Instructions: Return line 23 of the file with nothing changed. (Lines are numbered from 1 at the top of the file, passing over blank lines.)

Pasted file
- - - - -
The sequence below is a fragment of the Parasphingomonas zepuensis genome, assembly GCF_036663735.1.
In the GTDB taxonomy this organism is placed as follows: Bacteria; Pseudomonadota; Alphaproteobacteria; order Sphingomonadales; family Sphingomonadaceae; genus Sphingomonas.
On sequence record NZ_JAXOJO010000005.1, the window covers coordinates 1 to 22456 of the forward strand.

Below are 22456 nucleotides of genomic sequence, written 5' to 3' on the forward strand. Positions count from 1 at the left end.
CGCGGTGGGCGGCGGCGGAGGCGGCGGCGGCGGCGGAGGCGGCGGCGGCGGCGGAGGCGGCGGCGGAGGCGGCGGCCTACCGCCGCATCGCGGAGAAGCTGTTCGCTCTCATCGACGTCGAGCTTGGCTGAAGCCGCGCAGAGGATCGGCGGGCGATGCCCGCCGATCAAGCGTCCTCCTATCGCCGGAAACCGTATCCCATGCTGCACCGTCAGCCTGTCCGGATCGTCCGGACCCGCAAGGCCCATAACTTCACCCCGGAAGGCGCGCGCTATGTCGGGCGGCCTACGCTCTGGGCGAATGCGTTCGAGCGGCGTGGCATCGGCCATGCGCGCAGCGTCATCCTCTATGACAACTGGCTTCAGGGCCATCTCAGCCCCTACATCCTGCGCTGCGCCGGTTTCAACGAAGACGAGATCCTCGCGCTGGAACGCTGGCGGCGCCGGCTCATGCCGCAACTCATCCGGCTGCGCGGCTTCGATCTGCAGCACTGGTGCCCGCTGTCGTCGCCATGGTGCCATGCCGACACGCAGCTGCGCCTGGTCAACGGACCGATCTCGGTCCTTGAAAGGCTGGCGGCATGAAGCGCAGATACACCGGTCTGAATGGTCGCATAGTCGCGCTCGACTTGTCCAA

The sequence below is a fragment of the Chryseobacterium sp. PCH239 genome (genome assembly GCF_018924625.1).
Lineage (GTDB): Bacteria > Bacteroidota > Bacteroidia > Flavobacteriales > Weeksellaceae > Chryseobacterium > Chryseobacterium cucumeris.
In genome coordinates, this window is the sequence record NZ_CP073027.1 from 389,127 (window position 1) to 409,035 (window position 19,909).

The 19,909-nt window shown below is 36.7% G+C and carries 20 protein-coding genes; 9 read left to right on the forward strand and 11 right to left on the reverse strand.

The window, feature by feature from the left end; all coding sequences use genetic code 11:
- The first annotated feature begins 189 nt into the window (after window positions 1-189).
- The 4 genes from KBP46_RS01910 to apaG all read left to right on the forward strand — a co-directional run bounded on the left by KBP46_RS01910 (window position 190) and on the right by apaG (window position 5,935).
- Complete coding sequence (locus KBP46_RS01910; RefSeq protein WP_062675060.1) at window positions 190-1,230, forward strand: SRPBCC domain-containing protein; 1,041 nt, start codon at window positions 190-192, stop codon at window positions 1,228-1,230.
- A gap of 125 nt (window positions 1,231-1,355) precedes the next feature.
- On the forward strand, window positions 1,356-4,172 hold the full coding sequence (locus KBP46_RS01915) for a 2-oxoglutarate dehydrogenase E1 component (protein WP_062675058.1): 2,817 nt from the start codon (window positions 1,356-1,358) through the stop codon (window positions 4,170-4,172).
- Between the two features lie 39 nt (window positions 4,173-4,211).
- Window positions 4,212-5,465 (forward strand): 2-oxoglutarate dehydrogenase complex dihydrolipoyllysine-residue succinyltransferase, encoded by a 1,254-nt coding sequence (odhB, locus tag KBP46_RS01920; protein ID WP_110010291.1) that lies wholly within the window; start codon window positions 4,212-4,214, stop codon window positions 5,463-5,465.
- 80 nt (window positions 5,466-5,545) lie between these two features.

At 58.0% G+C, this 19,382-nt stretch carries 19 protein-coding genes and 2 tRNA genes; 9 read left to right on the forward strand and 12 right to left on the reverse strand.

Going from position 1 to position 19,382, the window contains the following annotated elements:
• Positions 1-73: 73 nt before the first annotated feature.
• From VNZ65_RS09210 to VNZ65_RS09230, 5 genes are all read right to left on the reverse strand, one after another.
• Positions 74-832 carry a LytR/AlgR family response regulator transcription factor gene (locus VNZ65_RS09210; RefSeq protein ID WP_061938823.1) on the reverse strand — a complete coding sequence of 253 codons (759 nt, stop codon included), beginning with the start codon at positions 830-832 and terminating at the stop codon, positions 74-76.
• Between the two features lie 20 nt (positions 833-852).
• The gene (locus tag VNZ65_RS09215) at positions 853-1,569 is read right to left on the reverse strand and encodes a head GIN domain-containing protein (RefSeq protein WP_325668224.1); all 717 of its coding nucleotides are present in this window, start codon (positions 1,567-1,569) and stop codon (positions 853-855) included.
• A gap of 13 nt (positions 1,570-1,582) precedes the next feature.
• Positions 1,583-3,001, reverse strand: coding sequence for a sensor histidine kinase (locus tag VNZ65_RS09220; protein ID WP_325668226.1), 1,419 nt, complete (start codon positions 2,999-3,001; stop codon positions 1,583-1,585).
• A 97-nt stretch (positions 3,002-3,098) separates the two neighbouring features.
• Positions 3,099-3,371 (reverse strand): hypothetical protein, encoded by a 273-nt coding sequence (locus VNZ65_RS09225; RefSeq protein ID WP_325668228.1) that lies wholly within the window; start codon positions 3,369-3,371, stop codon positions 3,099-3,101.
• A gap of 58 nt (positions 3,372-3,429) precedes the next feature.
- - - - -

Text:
• Positions 74-832 carry a LytR/AlgR family response regulator transcription factor gene (locus VNZ65_RS09210; RefSeq protein ID WP_061938823.1) on the reverse strand — a complete coding sequence of 253 codons (759 nt, stop codon included), beginning with the start codon at positions 830-832 and terminating at the stop codon, positions 74-76.